For a fighter airplane, funding decisions become a balancing act of procuring not just the best aircraft possible, but enough of them to make an effective force. This has lead to the creation of so-called “multi-role” fighter aircraft, capable both in air-to-air combat and against ground targets. Where trade-offs have to happen, designers of most multi-role fighters emphasize aerial combat strength, reducing air-to-ground capabilities. With the F-35, it appears designers created an airplane that doesn’t do either mission exceptionally well. They have made the plane an inelegant jack-of-all-trades, but master of none – at great expense, both in the past and, apparently, well into the future.


I believe the F-35 program should be immediately cancelled; the technologies and systems developed for it should be used in more up-to-date and cost-effective aircraft designs. Specifically, the F-35 should be replaced with a series of new designs targeted toward the specific mission requirements of the individual branches of the armed forces, in lieu of a single aircraft design trying to be everything to everyone.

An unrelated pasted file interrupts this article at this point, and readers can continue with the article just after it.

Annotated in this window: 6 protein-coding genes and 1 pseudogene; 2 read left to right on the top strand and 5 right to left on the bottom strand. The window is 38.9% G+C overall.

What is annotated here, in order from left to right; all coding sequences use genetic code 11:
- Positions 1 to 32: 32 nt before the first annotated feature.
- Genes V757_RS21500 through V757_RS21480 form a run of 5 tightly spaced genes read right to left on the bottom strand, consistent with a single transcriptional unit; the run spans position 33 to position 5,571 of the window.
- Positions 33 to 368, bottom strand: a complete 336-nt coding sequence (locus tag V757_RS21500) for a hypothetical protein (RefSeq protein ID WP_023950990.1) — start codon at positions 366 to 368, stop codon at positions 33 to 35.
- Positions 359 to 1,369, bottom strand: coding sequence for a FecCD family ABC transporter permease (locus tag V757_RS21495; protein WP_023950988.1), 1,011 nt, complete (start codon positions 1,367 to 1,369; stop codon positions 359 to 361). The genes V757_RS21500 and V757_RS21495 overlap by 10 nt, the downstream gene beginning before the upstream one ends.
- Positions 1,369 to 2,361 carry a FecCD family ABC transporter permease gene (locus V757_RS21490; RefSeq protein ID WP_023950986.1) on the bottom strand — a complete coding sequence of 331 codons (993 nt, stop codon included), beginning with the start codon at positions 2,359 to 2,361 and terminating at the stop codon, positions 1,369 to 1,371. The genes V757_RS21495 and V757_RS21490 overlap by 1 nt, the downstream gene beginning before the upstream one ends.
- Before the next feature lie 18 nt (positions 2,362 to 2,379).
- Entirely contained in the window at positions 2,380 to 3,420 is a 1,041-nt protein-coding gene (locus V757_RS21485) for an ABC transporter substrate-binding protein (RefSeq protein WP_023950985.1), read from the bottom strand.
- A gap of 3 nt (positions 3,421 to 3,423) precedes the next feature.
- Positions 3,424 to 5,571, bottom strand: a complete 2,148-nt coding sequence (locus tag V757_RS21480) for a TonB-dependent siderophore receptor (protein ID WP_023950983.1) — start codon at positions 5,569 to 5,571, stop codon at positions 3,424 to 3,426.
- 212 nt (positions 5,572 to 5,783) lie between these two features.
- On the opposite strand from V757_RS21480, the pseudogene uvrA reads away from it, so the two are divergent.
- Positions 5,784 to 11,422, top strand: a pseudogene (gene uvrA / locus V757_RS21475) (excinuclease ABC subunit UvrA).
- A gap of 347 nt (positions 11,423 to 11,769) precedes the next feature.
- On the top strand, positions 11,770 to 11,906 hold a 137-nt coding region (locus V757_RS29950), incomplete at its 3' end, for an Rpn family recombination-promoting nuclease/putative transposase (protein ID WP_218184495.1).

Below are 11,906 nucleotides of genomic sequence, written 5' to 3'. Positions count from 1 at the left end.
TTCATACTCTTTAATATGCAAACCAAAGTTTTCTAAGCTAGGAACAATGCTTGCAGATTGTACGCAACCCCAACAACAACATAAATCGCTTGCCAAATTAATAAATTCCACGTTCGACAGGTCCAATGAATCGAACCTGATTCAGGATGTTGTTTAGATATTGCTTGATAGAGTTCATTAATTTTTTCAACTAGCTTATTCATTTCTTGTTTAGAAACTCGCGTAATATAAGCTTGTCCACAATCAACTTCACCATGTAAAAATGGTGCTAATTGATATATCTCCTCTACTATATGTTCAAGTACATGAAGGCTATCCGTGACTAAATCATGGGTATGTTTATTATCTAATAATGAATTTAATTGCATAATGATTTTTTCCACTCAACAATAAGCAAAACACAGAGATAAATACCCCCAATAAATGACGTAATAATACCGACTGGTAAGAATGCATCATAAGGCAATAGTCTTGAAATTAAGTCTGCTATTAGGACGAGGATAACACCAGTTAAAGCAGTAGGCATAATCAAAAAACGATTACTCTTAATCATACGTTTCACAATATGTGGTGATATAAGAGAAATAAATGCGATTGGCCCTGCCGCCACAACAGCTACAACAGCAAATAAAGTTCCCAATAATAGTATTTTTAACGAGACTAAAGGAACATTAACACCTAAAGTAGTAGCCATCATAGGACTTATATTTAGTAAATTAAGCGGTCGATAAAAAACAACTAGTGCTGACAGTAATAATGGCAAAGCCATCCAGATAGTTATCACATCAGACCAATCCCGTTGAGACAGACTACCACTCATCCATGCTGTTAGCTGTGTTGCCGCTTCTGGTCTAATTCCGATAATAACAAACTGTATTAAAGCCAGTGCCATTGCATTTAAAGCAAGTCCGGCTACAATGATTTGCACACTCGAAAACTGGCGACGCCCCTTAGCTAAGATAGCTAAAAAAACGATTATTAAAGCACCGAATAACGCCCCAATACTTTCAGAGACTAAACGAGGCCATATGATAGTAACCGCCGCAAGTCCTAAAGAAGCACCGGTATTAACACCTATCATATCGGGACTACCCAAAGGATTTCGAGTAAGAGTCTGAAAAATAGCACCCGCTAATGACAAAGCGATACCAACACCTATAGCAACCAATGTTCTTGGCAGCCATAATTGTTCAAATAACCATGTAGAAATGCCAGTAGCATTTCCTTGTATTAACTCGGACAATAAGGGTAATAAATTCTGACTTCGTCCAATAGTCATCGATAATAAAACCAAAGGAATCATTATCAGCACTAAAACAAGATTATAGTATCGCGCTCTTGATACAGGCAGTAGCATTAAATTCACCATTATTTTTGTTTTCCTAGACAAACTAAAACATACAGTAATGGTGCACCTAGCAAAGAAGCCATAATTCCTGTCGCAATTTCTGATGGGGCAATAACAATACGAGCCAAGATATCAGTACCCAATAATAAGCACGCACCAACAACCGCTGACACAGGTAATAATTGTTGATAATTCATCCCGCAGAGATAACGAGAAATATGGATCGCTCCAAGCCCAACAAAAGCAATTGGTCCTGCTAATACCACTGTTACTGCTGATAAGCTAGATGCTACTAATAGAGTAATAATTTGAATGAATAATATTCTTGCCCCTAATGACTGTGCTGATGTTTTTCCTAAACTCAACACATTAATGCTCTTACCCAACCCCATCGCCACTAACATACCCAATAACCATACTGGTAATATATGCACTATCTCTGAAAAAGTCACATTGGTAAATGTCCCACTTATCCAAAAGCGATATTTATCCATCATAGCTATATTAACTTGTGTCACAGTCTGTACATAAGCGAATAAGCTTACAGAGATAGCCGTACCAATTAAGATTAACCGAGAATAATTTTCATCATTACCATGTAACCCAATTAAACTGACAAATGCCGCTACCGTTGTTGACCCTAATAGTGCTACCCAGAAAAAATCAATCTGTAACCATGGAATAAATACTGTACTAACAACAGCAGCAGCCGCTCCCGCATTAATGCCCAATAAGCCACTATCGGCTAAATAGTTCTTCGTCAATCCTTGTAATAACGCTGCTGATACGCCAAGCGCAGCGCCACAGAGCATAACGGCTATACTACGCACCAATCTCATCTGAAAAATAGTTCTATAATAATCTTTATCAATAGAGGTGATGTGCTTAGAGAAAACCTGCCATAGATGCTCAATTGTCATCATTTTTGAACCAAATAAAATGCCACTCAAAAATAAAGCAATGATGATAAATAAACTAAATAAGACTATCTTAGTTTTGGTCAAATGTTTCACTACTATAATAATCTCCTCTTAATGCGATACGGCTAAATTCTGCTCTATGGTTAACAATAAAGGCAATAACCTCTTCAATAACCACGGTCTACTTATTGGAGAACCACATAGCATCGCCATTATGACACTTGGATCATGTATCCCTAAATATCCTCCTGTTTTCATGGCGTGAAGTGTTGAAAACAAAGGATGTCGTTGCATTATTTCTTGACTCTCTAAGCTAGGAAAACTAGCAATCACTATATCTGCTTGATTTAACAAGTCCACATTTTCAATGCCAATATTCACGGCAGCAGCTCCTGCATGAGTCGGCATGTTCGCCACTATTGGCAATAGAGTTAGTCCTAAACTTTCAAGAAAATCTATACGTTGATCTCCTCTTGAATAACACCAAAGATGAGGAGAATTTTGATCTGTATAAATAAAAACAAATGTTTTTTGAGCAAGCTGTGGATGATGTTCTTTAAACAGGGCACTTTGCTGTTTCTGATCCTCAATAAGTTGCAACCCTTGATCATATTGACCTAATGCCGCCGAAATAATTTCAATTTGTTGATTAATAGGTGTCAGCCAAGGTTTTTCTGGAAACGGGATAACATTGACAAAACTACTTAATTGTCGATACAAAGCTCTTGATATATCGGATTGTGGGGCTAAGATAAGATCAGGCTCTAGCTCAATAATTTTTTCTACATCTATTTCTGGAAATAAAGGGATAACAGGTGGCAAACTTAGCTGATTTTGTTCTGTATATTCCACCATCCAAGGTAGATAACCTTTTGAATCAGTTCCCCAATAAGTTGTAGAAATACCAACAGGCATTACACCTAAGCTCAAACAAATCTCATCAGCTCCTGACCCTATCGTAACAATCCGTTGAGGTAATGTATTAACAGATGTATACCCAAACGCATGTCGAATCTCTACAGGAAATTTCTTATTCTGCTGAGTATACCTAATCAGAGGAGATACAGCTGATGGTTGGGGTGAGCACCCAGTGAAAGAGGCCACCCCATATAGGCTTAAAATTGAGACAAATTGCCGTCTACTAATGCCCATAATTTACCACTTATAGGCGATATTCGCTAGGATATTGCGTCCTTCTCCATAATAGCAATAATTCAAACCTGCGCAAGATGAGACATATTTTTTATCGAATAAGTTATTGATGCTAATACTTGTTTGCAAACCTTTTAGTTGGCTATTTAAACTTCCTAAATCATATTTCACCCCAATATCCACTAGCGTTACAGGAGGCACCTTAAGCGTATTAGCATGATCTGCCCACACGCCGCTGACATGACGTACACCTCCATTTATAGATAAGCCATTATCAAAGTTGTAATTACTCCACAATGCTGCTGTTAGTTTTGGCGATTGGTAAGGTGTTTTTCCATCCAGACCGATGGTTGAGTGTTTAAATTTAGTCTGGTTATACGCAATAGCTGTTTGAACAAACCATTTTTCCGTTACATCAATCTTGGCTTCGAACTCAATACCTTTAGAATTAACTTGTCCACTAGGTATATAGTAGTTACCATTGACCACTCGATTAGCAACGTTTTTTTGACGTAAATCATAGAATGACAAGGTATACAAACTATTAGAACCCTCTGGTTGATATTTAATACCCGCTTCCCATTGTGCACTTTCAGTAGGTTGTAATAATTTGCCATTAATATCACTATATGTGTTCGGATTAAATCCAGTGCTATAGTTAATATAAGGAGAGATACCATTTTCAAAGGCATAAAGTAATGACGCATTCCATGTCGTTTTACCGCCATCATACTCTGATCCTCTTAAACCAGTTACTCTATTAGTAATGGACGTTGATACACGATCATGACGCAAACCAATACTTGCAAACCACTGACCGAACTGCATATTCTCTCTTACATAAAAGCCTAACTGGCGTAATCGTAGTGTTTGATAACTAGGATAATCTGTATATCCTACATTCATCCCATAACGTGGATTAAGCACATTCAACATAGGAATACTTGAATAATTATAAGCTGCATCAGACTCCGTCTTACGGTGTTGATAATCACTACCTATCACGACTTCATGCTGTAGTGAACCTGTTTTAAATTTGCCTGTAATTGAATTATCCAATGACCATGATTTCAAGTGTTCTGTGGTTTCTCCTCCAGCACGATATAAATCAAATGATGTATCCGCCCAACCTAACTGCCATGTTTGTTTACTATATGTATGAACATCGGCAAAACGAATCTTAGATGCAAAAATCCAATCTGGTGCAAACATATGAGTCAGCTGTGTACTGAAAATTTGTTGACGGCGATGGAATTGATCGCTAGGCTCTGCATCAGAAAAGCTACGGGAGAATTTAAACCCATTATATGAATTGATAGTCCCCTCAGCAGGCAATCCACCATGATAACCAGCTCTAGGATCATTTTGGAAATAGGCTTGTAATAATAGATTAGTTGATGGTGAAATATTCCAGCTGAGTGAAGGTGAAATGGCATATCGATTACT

To Learn More:

What Went Wrong with the F-35, Lockheed Martin’s Joint Strike Fighter? (by Michael P. Hughes, The Conversation)

F-35 Fighter Jet Program, Touted as Affordable, is Far from It, as Lockheed Raises Prices at Will (by Don Bacon)

U.S. Deploying Pre-Production F-35 Aircraft Unfit for Combat (by Donald Bacon)

Obama Administration Backs Lockheed Sale of F-35 Fighter Jets in Violation of Contract with Partner Nations (by Donald Bacon)

U.S. Foreign Arms Sales Skyrocket by 35% (by Steve Straehley, AllGov)